Electric car startup Piëch Automotive, named after renowned Volkswagen executive Ferdinand Piëch, came to Geneva with an electric supercar with an interesting story to tell. Ferdinand Piech is Ferdinand Porsche’s grandson.
The Piëch Mark Zero, according to the company, is powered by a new type of battery that will recharge to 80 percent in less than five minutes. If the claim holds true, Piëch Automotive might have the world’s, most advanced battery technology in its name.
Piëch's founder comes from a lineage of illustrious automobile stalwarts. The stakes are high already for this startup.
Piëch’s son Anton “Toni”, and Rea Stark Rajcic co-founded the company. They describe its new battery tech as follows: “The special type of cell hardly heats up during charging or discharging phases. Significantly higher currents can flow as the cell temperature rises only marginally. In addition to conventional CSC charging, the fast charging mode allows for a sensationally short charging time of only 4:40 minutes to 80% battery capacity with an exceptionally high recuperation rate. Because of the reduced heat build-up, the batteries can be cooled by air alone.”
Choosing the air-cooling route for batteries allows Piëch to shave off 200kg from the Mark Zero’s mass. This results in the car weighing under 1,800kg, which is still heavy by segment standards. Coupled with a charging time way faster than most conventional EVs, Piëch seems to have a strong product on its hands. The company is promising to bring recharging time on par with the time it takes to refill a conventional car with fuel.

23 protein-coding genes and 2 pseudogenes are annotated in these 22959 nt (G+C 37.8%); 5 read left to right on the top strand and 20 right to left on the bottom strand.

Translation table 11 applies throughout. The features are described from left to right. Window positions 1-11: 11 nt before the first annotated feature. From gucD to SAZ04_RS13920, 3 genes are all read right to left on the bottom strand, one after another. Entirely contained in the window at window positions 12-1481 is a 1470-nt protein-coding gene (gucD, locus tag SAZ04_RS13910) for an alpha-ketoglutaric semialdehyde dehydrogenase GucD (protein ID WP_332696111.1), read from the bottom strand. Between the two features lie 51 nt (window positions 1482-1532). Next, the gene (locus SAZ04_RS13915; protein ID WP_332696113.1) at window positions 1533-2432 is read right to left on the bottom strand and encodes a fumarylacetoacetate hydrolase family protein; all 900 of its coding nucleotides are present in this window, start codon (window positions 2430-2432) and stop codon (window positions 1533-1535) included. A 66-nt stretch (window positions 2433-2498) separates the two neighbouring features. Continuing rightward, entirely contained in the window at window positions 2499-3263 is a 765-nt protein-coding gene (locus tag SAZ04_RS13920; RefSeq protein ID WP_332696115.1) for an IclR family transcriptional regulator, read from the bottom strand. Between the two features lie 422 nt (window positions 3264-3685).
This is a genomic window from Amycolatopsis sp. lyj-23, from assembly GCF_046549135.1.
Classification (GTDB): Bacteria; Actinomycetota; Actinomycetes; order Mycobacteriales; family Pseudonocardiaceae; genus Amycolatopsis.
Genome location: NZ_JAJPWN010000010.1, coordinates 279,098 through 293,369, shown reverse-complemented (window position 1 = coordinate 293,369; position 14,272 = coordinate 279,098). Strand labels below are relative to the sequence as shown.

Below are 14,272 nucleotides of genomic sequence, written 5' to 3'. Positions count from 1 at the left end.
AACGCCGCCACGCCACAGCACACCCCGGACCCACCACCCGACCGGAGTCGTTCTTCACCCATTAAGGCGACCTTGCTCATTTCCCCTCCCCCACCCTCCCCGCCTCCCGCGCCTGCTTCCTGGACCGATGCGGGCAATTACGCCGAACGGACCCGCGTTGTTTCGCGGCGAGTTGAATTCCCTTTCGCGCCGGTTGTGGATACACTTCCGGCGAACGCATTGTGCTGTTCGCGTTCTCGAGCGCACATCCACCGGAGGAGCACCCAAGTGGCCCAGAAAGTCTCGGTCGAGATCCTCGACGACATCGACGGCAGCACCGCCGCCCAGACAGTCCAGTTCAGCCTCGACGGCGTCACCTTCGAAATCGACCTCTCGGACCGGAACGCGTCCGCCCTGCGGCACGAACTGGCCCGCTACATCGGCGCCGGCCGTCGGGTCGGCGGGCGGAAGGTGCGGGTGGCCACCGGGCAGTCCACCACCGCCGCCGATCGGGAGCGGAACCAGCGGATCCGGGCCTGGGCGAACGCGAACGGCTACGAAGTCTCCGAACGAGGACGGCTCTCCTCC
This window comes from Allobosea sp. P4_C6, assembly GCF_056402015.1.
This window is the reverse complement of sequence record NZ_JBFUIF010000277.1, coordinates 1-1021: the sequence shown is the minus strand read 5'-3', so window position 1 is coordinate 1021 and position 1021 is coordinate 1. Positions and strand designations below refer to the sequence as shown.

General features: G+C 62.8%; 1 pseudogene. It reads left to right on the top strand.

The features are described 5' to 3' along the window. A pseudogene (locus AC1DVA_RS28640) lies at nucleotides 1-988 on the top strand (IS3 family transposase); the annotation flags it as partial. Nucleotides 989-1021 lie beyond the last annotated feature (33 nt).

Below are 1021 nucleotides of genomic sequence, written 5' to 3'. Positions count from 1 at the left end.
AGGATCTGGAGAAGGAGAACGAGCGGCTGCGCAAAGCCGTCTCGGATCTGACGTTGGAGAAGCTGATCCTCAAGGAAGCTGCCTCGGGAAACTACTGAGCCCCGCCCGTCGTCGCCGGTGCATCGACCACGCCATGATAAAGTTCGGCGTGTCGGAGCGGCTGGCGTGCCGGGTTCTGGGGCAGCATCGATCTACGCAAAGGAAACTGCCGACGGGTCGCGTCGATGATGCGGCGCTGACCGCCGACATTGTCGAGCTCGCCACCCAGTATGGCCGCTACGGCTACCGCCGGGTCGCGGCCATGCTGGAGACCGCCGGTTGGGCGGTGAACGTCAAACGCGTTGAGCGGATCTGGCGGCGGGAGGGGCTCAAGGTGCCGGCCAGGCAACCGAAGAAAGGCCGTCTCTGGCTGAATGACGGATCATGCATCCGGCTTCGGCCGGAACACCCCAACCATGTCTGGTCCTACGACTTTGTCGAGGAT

Fully charged, the Piëch Mark Zero offers a maximum driving range of 500km as rated by the WLTP cycle. It is equipped with three electric motors. One asynchronous motor over the front axle delivers 150kW (201hp) while two rear-axle synchronous motors produce 150kW each.
Manufacturers across the world have been making glowing promises about batteries and their capabilities for many years now. However, fast-charging a car is still sluggish as compared to filling up a conventional car with fuel Tesla cars possess impressive performance and speed, but even they cannot be fully charged under an hour despite plugging into one of the firm’s many Superchargers.
Amazingly, Piëch claims the Mark Zero can be charged to 80 percent under five minutes. Veracity of the claim is yet to be confirmed.
Speculation is rife that Piëch could be the unnamed buyer of Aston Martin’s Vanquish intellectual property. There is no confirmation from either party to that end, however. Aston Martin sold the tooling and design drawings for its old Vanquish for $26 million to a “third-party car manufacturer”. Rumours have since then been floating around regarding the mysterious buyer.
Piëch says the Mark Zero is the first in a “family of products” on its way over the next three years. The car’s architecture is “flexible and open”, which Piëch says will allow for a variety of drive systems like electric, hybrid, hydrogen fuel-cell, or even internal combustion engines. The company will be announcing a manufacturing partner later this year to bring the Mark Zero on the road. Following up the electric GT will be a four-seater and a sporty SUV.